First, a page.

The Distributed Temperature Sensor measures different variables along a fiber optic cable. The sensor is composed of two parts where the first is the device that sends a light signal into the fiber optic cable and receives the reflection generated by the rayleigh scattering as the light travels through the fiber optic cable and the second part is the fiber optic cable. If the light is traveling through a fiber optic cable it is being reflected at every point inside the cable. These reflections will travel in the opposite direction as compared to the main direction of the light. These reflections are received by a highly sensitive receiver present at the starting point of the fiber optic cable and measure the temperature.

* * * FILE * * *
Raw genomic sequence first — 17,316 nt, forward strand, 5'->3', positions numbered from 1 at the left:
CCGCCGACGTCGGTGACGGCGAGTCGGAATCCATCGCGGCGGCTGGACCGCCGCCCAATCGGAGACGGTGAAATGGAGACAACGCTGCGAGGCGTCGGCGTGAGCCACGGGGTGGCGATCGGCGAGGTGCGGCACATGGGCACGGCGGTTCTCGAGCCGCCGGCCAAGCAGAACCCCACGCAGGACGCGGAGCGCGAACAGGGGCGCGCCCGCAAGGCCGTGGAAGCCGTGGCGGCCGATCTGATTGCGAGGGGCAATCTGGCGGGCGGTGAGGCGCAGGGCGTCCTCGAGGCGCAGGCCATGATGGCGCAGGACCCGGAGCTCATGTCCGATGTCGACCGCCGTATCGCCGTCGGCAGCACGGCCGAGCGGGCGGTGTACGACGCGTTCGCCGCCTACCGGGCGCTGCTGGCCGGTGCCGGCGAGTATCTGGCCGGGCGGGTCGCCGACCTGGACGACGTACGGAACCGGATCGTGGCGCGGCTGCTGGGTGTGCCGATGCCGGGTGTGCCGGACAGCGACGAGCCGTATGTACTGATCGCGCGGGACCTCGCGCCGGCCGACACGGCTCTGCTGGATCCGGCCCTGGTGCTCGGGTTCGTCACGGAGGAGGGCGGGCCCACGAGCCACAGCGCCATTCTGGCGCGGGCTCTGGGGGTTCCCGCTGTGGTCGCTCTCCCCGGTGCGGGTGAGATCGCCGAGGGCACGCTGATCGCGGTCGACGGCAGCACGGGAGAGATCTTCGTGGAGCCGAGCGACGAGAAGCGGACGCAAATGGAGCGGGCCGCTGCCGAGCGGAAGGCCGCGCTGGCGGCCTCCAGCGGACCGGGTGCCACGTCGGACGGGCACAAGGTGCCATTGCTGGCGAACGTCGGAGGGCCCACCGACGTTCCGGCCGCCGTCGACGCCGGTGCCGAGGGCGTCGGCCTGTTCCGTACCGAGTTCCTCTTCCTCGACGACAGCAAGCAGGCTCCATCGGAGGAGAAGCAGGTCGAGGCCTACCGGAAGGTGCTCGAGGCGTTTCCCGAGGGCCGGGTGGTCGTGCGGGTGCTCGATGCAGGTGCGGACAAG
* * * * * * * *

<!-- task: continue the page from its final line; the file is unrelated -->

The location Hobrechtsfelde was formerly a Rieselfeld (sewage field). The location consists of 14 wells that are 1-2 meters apart from one another. These wells serve as the hosts for high-resolution pressure and temperature monitoring equipment and are dispersed over a 3-D subsurface area. The location is suited for thermo-tracer tomography experiments and hydraulic tomography studies in three dimensions, and it can host dispersed temperature monitoring systems. To confirm the various hydraulic conditions, a portion of the wells is filtered in an upper, unconfined aquifer and the other portion in a lower, confined aquifer.
East of Berlin, the Rüdersdorf field site is primarily a limestone quarry. It is the key pilot site in GRaCCE for developing using hydrogeophysical techniques to measure and monitor infiltration into the vadose zone with the TDR technique. Therefore, we plan to create several vertical and slanted boreholes at the field site, which will be equipped with TDR bands and fiber optic cables down to a depth of 30m.
Coordinator: Prof. Dr. Irina Engelhardt
PhD Student: Harmya Sathyan